Kōrero: Wairarapa places

Whārangi 3. Masterton

Ngā whakaahua me ngā rauemi katoa o tēnei kōrero

Wairarapa’s largest town, with a 2013 population of 20,100. Masterton is Wairarapa’s main service centre and a hub for government services and schools. It has the region’s only public hospital. Each year the town hosts the international shearing competition, the Golden Shears.

Straddling the Waipoua River, Masterton has few striking natural features, but has a number of parks and reserves. Queen Elizabeth Park, with its mature trees and well-tended gardens, is the most impressive. The art and history museum Aratoi has helped foster a cultural resurgence in the region. Masterton has two main marae, Nukutaimemeha and Te Ore Ore.

Local industries include light engineering, timber processing, printing and food production. One well-known business is Hansells, which makes flavouring essences and powdered drinks.


Masterton was founded in 1854 by the Small Farms Association. The association was led by Joseph Masters – after whom the town was named – and aimed to settle working people in villages and on the land. At first Masterton grew slowly, but as its farming hinterland became more productive it began to prosper. In the 1870s it overtook Greytown as Wairarapa’s major town. It became a borough in 1877 and was reached by the railway line from Wellington in 1880. This cemented the town’s position as the region’s main market and distribution centre.

In the 20th century Masterton kept growing, but never enough to dominate the region. From the 1960s, people and businesses left for opportunities elsewhere. In the 1980s, with government deregulation and protective tariffs lifted, more businesses closed and the town declined further.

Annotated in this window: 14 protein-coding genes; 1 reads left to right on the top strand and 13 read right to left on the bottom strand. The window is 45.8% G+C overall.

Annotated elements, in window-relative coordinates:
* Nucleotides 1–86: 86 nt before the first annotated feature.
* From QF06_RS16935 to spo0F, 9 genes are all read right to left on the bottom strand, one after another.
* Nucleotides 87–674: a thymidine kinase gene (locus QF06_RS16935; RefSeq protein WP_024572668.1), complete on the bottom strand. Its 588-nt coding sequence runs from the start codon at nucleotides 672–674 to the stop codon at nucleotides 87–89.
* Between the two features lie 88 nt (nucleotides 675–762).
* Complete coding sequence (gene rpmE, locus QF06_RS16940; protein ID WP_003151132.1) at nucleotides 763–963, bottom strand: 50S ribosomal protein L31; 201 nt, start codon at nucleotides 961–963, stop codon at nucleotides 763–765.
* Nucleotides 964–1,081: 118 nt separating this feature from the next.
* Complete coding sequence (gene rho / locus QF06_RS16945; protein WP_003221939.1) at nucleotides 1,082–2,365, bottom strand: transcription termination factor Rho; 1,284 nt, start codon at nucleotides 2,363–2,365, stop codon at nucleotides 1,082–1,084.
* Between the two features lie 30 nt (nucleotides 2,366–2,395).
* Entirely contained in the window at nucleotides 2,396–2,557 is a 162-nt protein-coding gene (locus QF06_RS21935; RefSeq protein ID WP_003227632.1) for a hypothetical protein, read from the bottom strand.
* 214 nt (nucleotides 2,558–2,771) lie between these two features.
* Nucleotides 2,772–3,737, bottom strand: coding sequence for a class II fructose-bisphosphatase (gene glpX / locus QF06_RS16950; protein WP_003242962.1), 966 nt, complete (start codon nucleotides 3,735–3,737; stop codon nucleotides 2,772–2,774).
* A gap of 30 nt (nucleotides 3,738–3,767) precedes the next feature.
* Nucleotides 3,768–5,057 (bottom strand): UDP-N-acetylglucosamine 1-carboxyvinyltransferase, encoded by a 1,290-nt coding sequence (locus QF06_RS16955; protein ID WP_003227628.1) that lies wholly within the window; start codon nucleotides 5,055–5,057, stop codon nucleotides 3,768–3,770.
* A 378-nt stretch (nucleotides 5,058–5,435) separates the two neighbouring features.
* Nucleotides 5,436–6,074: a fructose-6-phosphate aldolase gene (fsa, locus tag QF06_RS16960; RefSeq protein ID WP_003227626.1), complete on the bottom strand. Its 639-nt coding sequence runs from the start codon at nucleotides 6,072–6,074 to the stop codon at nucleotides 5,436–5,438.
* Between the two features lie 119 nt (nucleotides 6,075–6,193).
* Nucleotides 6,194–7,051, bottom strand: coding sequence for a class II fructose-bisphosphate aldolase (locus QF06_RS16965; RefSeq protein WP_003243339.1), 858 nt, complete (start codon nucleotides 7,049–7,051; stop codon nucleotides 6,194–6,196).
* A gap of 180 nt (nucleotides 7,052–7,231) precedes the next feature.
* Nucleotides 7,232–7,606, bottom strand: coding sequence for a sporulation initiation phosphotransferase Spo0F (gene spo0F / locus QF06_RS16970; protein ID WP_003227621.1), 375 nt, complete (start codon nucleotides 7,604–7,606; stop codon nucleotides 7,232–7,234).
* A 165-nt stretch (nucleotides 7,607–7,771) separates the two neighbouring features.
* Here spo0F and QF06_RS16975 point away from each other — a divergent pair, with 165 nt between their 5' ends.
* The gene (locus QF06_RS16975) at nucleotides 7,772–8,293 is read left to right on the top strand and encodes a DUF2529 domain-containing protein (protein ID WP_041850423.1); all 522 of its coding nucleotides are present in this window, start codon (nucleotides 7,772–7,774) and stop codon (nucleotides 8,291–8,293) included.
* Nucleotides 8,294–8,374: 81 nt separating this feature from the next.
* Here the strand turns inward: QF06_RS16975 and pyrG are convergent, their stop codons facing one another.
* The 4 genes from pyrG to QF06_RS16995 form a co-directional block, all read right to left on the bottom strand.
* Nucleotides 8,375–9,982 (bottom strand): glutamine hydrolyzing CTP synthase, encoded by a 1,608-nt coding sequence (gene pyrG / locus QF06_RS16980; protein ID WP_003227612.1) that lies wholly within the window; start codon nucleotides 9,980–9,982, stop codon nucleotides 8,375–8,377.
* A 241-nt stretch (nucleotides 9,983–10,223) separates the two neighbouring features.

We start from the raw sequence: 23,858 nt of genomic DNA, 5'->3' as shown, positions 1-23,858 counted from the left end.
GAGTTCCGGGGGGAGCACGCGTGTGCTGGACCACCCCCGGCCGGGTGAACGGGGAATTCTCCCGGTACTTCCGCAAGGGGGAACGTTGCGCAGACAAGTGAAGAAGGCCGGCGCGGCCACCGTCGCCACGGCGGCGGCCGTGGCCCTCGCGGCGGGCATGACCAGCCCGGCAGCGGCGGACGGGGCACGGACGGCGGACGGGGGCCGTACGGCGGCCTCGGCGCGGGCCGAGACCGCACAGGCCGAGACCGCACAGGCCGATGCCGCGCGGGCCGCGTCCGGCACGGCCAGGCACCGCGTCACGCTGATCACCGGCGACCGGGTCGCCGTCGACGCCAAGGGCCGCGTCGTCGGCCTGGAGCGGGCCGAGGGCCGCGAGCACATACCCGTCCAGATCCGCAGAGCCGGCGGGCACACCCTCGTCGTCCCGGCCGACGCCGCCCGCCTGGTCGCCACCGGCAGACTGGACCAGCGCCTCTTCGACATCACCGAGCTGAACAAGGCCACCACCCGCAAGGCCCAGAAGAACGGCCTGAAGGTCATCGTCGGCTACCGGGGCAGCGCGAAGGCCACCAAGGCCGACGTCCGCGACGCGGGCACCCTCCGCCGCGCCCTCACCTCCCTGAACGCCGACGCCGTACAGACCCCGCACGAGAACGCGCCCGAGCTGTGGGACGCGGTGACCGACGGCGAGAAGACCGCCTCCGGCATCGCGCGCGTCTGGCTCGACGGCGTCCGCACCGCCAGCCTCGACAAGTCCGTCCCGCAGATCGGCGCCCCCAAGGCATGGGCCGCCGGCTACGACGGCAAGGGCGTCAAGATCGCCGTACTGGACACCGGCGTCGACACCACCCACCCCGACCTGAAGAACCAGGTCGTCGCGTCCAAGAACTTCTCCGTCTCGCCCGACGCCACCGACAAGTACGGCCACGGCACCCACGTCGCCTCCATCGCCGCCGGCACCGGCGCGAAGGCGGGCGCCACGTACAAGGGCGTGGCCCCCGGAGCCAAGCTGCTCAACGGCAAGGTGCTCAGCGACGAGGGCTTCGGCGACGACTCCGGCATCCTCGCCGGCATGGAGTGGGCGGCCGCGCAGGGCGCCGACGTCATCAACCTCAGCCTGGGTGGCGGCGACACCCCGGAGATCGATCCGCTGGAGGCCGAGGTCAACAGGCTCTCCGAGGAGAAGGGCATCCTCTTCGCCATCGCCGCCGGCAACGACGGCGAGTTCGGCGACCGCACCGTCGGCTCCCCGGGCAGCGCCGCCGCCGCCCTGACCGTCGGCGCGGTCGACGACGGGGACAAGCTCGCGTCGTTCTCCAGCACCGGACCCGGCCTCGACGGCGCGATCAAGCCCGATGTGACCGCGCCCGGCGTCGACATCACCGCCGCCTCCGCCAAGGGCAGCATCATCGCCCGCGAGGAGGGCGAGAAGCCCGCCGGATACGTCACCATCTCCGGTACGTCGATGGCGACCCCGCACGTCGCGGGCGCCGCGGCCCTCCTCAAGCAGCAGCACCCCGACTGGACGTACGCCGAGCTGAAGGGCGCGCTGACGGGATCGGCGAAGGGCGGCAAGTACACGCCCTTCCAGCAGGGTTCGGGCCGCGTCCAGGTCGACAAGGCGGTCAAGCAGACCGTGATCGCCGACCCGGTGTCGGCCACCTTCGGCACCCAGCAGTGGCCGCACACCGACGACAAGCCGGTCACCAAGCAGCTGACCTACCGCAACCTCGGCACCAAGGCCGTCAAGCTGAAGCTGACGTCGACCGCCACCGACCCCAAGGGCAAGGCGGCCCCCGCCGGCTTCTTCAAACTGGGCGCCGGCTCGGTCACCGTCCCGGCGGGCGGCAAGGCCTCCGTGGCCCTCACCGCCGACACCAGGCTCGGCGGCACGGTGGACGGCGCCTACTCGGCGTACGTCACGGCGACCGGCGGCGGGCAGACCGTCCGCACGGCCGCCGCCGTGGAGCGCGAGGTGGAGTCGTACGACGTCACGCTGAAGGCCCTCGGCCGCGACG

Between 2001 and 2013 Masterton’s population remained stable.

From small farms to largesse

The Masterton Trust Lands Trust has its roots in the Small Farms Association, which set up towns in the 1850s. When the association wound up in the early 1870s, surplus town land was put in trust for ‘maintaining educational establishments … and other purposes of public utility’. 1 Since then, the trust has played an important role in Masterton, funding libraries, schools, and cultural organisations.


In 2013 Masterton had a higher proportion of people who identified as European (85.4%) compared to the national figure (74%), but also a higher Māori population (19.7%, compared to 14.9% nationally). Median incomes in all areas of Masterton were lower than the national figure of $28,500. The town’s poorest citizens lived in central or eastern Masterton and near the railway. The unemployment rate (5%) was lower than the national figure (7.1%).

Te Ore Ore marae

Te Ore Ore marae is on the eastern outskirts of Masterton. The people of the marae are mainly from Ngāti Hamua, a Rangitāne sub-tribe. The original meeting house, built by the prophet and leader Pāora Te Pōtangaroa, opened in 1881. While it was being built, Pāora fell out with the master carver and prophet Te Kere. Quitting the project, Te Kere predicted the house would take eight years to finish: it was completed in three. Mocking Te Kere’s prophetic powers, Pāora named the building Ngā Tau e Waru (the eight years). In 1939 Ngā Tau e Waru burnt down, and many valuable carvings were lost. It was replaced by a new meeting house of the same name.

Kupu tāpiri
  1. Alan Henderson, Fortuitous legacy: the Masterton Trust Lands Trust, 1872–1997. Masterton: Trust Lands Trust, 1997, p. 89. › Back
Me pēnei te tohu i te whārangi:

Ben Schrader, 'Wairarapa places - Masterton', Te Ara - the Encyclopedia of New Zealand, http://www.TeAra.govt.nz/mi/wairarapa-places/page-3 (accessed 22 June 2024)

He kōrero nā Ben Schrader, i tāngia i te 29 Mar 2007, updated 11 Jun 2015